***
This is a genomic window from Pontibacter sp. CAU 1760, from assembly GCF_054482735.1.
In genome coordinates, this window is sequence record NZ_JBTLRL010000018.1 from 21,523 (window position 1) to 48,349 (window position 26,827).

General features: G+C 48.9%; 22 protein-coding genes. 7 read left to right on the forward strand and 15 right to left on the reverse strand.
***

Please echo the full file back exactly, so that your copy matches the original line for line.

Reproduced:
This is a genomic window from Pontibacter sp. CAU 1760, from assembly GCF_054482735.1.
In genome coordinates, this window is sequence record NZ_JBTLRL010000018.1 from 21,523 (window position 1) to 48,349 (window position 26,827).

General features: G+C 48.9%; 22 protein-coding genes. 7 read left to right on the forward strand and 15 right to left on the reverse strand.